drawing unfavourable comparisons with its predecessors, it’s very difficult to take the threat of Nuclear Man seriously as even at his campest Terence Stamp in Superman II exuded more menace than the gurning, growling Mr Pillow. Indeed, in general this film is not so much a continuation of the first three films as a cut-price remake which sees favourite scenes from its predecessors replayed with dodgier effects. Instead of a runaway helicopter Lois is caught in a runaway tube train (complete with the same joke about safety at the end), Lex once again escapes from a prison with the help of a gormless assistant, Clark changes into Superman at one point by getting into a car ala Superman III, he gets his own back on a bully using his superstrength when no one else is looking ala Superman II, the climax is a punch-up around New York city between the two superbeings (with Supes even yelling at one point “Stop, don’t do it, the people!”): the list goes on and on. The most bizarre and out-of-place example comes when Clark reveals his secret identity to Lois, takes her for another romantic flight, then gives her another memory-zapping kiss… all because he wants to talk to her frankly for a few minutes about his problems. It's an absurd sequence which, if taken literally, seems to suggest that he is a deeply selfish man, playing god with those he knows simply to help himself, and makes one squirm with embarrassment. True, the film does insinuate after this that Lois subconsciously knows Clark’s true identity, but it’s not a theme that is developed nearly enough to be worthy of that cretinous scene (which has no bearing on the rest of the plot at all). The writers might argue that these are homages to those earlier, great scenes, to which the simple response is: why? If we want to see those scenes we’ll watch the old movies; one would hope that a new Superman film would be, you know, new.
Of the film’s many, many flaws this constant repetition is the one which irks the most. The annoying thing is that there are actually a couple of new ideas lurking in the shadows that could have been genuinely interesting. Although the plot is terribly naïve, the notion of Luthor becoming a nuclear arms dealer and playing East against West is an intriguing one, and in different hands could have been developed (especially in the era of glasnost when the Cold War was finally thawing a bit) while the movie’s subplot, of the plans to bring The Daily Planet downmarket, is a nice idea but totally unrelated to the main story, with the two strands only being forced together at the end when Nuclear Man develops a crush on Lacy (really, at times one wonders whether a five year old didn’t write the thing) and decides to kidnap her.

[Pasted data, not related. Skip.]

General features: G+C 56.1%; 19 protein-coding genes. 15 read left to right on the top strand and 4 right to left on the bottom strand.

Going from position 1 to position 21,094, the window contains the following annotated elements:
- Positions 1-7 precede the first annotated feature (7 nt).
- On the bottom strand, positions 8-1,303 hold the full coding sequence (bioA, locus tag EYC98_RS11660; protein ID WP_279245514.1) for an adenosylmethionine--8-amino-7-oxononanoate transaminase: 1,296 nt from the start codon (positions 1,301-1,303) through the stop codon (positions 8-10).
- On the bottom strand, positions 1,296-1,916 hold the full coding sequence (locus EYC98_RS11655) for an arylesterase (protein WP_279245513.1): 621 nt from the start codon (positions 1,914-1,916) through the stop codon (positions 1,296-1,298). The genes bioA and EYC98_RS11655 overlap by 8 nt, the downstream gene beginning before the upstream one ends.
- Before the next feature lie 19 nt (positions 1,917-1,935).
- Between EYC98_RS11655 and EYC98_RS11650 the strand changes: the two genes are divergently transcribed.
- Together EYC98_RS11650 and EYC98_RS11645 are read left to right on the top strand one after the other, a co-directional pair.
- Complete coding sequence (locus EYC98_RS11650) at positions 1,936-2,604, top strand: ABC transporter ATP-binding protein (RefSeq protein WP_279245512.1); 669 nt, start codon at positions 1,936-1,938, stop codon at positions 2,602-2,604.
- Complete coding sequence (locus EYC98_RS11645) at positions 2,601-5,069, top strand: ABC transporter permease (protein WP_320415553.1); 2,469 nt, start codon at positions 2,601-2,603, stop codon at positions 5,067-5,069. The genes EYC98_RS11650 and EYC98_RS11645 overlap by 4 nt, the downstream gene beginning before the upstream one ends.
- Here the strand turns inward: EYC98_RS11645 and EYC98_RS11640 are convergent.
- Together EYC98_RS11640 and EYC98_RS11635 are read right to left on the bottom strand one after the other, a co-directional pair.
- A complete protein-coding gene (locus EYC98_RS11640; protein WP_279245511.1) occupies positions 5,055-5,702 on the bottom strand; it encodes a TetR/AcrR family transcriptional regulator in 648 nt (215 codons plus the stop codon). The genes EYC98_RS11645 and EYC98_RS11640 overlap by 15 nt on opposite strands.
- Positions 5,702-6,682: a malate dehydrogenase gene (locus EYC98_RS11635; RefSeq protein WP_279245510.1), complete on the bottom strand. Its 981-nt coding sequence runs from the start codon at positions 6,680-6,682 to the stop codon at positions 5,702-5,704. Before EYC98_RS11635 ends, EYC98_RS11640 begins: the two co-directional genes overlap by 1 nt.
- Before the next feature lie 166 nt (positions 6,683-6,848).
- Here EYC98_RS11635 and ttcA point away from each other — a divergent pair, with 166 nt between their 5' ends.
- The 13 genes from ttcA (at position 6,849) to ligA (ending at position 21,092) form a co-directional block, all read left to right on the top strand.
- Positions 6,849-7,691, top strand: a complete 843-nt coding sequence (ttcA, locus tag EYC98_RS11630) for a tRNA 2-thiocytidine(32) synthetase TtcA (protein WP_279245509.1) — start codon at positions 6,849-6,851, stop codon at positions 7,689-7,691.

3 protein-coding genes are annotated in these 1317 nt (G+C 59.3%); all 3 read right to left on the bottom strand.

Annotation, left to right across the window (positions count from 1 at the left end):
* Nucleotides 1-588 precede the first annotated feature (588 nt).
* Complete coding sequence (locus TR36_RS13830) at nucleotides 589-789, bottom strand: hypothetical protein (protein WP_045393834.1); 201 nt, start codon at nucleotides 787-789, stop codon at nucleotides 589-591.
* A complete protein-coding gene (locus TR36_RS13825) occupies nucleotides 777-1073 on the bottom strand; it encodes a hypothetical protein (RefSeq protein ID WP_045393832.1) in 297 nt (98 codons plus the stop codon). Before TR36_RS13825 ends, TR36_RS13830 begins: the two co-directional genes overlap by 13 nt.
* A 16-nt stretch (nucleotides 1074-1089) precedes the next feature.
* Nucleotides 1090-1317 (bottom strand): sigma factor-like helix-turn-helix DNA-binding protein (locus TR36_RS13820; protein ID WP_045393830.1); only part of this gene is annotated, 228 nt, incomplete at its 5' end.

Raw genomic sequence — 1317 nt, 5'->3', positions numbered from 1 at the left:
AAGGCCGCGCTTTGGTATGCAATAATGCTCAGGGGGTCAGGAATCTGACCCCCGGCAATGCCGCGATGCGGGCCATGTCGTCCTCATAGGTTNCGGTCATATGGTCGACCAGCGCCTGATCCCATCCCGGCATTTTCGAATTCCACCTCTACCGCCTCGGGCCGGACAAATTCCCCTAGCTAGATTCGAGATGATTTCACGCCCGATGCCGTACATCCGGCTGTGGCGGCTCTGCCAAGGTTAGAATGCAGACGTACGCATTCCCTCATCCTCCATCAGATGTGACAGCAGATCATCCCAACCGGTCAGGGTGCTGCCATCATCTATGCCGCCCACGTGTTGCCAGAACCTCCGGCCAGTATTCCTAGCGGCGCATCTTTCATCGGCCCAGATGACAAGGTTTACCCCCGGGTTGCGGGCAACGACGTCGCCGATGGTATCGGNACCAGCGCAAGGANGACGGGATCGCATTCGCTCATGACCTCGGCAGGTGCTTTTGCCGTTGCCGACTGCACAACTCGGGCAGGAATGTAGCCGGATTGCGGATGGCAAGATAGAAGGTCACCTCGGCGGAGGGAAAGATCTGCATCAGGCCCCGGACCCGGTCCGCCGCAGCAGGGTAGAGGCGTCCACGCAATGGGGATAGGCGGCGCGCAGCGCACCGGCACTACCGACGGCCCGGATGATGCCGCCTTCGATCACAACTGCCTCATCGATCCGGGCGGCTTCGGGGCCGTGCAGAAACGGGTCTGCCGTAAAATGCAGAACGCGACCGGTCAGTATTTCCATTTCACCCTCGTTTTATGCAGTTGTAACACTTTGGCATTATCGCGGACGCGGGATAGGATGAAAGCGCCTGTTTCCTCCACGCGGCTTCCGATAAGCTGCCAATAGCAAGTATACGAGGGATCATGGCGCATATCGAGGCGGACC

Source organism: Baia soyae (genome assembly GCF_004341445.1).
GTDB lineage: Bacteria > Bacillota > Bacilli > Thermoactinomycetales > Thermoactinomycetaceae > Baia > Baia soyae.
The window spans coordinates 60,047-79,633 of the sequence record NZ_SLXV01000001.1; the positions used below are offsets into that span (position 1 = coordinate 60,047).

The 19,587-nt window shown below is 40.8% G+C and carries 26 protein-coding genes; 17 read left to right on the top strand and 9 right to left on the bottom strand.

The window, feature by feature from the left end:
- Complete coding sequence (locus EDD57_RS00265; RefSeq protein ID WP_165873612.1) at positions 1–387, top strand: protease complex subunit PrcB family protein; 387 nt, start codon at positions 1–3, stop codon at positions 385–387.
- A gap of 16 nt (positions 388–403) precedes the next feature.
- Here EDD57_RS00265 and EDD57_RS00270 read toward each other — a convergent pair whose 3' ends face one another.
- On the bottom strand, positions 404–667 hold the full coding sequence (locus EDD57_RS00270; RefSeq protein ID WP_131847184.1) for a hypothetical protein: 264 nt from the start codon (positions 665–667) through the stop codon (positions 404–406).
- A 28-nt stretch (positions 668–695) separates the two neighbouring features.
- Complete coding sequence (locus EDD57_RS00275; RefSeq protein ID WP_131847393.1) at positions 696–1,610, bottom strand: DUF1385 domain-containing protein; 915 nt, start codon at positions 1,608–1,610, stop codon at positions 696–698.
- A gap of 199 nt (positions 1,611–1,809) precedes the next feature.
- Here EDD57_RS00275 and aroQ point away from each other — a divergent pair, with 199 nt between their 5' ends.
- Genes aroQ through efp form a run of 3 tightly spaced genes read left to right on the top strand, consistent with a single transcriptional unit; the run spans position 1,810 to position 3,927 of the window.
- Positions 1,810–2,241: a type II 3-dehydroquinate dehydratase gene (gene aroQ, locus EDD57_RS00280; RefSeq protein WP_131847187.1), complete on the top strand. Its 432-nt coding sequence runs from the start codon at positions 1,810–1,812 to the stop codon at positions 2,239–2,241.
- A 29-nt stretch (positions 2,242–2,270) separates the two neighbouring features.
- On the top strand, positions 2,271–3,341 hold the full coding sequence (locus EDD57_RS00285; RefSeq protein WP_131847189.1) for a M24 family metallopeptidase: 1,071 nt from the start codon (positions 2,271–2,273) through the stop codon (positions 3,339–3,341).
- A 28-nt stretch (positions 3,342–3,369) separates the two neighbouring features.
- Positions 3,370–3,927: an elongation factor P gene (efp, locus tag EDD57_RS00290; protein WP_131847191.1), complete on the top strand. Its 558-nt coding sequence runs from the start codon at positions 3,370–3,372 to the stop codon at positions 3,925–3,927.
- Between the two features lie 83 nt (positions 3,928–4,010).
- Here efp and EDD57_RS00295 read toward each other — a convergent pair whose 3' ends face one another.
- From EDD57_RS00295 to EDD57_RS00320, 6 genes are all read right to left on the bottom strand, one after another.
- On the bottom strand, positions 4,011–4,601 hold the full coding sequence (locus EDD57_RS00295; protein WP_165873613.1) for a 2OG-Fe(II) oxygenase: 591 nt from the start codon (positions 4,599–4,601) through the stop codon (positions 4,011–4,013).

Fortunately, it turns out that Lacy is also a superhero, although she never actually reveals this during the course of the movie. Nevertheless, she must be, because she appears to be able to survive in the vacuum of space when Nuclear Man flies her out beyond the planet’s atmosphere. But then again maybe not, for space suddenly appears to be acting very oddly; for one thing, there’s an awful lot of wind up there, blowing Superman’s cape around fairly vigorously while for another, the moon seems to have developed black curtains in the background. Overall it’s quite depressing to see the series, which in the early days took justifiable pride in its effects work, reduced to the clunky, careless (in all senses of the word) stuff we see here. Originally many of the old SFX team, including modeller extraordinaire Derek Meddings, were to return for this new production, but another slash of the budget meant they were quickly replaced by… let’s just say less talented individuals. Despite trying really hard, it is impossible to dismiss the shoddiest of what’s on screen as almost without exception every effect screams at the viewer “This didn’t cost any more than three dollars fifty!” From the flying mattes that don’t blend in properly to the background, to the visible wires, to the clumsy modelwork (check out the volcano, which looks exactly like a relatively famous publicity still for Thunderbirds) it’s horrendous stuff to watch. And it’s not just the effects either. To cut further corners, most of the location filming was done in Milton Keynes, the most glorious example being when at one point a railway station doubles for the UN building. I'll just say that again, because it won't be very often you'll get a chance to hear it: A railway station doubles for the UN building. (Although let's be fair: you don't actually see any tracks). It doesn't get any better when Superman actually enters the building either: no one seemed to tell the producers that usually if you’re going to make a movie which has a recognisable interior, make sure you have the money to pay for a replica that looks vaguely like it, and not be content with one that looks like, say, a regional assembly meeting hall. (Having said all that, at least the interior of the Fortress of Solitude doesn’t look too bad, even if its new background makes it more Emerald City than Hall of Krypton).